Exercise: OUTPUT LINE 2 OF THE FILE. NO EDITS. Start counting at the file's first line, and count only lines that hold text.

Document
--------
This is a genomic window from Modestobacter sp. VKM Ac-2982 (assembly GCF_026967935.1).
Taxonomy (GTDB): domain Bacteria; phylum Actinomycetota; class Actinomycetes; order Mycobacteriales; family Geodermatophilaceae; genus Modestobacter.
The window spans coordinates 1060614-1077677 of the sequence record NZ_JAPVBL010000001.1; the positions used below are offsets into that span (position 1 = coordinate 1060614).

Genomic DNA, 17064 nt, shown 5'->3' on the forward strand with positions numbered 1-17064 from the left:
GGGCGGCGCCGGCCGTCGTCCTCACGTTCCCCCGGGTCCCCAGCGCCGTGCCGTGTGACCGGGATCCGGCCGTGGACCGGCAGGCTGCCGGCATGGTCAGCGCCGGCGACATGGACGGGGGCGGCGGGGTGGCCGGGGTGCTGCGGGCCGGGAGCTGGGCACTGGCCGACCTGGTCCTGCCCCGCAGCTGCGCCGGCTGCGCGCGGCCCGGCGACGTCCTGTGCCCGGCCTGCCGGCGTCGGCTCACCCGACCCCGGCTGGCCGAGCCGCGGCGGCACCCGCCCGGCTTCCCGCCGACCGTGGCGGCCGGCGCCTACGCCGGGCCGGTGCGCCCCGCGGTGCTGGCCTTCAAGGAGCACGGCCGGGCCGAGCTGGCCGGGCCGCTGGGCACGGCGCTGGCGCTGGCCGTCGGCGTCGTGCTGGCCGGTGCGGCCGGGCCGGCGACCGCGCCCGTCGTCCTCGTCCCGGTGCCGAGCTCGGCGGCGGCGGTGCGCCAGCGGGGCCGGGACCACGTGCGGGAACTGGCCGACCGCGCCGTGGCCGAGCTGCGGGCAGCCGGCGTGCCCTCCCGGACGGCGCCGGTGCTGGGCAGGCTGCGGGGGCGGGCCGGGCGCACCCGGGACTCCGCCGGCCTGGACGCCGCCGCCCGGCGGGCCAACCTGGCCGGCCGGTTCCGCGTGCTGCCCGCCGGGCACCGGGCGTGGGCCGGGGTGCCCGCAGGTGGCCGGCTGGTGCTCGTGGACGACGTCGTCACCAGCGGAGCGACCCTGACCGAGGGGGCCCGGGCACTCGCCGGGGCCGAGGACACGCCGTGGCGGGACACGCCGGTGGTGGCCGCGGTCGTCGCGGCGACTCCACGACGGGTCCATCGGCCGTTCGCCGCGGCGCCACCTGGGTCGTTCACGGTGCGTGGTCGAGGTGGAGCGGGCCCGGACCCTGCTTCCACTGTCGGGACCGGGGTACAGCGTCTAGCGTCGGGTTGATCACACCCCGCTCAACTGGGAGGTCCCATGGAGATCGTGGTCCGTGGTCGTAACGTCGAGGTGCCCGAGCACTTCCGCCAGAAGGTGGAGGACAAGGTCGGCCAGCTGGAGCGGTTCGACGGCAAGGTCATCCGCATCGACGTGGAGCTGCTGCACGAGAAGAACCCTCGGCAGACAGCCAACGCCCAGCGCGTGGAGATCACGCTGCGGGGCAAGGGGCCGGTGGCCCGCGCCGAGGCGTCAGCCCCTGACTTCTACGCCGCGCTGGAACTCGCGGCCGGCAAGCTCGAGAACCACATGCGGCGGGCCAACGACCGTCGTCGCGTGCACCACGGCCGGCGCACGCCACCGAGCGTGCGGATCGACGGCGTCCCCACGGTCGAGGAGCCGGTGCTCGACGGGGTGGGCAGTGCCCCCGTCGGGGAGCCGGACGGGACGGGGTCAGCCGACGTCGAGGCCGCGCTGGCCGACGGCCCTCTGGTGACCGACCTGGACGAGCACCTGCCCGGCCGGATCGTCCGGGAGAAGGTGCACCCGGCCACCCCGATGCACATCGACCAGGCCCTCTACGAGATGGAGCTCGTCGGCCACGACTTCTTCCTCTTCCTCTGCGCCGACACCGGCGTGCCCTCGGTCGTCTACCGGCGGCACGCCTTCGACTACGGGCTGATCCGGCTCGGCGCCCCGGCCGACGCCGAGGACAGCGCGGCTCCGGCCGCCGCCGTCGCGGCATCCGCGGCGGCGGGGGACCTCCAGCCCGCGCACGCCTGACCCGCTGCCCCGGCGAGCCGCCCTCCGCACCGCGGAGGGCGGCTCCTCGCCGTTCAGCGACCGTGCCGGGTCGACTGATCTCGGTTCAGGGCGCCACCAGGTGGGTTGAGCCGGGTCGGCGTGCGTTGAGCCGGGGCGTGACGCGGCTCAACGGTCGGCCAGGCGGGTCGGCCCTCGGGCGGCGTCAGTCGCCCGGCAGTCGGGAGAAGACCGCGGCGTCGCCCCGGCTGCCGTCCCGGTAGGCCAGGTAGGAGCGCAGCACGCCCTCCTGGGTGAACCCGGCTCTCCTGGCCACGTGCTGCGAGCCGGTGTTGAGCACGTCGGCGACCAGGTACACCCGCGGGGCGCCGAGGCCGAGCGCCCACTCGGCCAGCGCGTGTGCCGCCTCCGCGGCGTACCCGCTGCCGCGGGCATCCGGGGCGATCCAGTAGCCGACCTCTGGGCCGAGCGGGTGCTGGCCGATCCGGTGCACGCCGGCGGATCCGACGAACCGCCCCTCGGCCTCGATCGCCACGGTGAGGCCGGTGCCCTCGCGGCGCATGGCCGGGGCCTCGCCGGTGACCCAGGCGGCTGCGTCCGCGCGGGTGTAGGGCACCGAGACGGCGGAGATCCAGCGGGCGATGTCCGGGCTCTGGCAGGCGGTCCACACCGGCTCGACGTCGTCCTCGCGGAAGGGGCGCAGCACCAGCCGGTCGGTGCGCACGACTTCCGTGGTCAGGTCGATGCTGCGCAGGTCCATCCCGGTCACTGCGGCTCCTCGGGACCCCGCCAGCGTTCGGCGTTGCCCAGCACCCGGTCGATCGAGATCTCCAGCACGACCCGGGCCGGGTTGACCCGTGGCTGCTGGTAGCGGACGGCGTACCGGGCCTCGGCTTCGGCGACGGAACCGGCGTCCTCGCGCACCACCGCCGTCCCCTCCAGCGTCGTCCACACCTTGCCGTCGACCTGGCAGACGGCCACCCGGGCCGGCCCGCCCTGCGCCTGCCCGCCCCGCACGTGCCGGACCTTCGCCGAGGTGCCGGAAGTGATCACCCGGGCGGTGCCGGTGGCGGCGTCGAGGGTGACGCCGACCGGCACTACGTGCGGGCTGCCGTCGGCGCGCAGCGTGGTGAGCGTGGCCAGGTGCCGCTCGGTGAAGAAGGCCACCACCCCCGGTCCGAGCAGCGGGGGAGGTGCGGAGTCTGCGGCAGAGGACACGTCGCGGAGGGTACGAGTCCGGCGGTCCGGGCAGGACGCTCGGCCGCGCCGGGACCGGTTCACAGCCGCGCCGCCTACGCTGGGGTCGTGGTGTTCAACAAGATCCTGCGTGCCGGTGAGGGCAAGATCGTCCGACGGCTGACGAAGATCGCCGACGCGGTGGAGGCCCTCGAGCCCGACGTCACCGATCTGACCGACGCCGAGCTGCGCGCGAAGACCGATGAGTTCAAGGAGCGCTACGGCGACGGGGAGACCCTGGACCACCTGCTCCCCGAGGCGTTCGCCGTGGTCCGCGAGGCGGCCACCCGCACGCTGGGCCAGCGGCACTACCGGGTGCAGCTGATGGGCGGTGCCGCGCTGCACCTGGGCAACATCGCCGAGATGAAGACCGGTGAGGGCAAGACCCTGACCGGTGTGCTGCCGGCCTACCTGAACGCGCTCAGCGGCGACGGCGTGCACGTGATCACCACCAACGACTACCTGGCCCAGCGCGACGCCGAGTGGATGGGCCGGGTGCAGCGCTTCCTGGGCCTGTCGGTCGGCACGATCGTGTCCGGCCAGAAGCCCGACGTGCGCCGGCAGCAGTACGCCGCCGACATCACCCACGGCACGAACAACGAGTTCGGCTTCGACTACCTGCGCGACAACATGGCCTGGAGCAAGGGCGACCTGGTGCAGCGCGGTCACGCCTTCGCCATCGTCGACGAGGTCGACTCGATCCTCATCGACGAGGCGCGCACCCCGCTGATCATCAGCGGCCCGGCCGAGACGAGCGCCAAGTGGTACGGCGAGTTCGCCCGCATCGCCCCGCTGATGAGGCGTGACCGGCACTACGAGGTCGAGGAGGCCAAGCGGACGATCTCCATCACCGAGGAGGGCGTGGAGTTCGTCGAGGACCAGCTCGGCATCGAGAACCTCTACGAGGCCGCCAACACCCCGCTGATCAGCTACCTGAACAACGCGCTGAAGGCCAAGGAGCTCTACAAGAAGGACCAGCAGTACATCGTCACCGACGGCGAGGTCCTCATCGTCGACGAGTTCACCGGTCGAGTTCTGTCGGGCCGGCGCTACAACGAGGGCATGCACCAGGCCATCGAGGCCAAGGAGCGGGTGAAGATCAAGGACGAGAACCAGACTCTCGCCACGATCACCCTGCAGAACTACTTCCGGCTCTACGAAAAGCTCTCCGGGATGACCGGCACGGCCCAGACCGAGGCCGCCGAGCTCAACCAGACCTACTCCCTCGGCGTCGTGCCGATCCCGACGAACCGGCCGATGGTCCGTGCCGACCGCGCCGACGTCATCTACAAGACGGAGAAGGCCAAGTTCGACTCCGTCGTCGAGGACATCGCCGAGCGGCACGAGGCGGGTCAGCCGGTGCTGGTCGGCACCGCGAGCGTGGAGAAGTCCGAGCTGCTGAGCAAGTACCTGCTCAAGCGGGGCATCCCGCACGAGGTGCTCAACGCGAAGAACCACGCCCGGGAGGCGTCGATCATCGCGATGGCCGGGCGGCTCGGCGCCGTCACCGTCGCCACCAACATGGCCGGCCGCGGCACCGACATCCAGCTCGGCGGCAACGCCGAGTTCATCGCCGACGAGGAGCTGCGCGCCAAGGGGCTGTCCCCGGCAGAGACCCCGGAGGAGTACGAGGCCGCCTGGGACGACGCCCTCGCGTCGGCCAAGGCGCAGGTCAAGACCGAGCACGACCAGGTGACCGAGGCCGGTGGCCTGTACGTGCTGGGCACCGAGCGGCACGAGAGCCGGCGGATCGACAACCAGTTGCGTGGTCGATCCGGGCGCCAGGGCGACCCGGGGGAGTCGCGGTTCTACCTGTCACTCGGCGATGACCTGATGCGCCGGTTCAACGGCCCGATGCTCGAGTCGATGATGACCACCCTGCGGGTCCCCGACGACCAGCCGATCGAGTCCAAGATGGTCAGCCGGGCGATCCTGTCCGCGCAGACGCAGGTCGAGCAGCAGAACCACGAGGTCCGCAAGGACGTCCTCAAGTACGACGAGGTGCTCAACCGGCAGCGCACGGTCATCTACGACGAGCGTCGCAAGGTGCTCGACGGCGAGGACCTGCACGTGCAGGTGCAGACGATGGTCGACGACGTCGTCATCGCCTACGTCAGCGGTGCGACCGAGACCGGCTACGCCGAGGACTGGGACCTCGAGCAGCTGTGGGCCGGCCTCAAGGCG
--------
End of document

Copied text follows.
Taxonomy (GTDB): domain Bacteria; phylum Actinomycetota; class Actinomycetes; order Mycobacteriales; family Geodermatophilaceae; genus Modestobacter.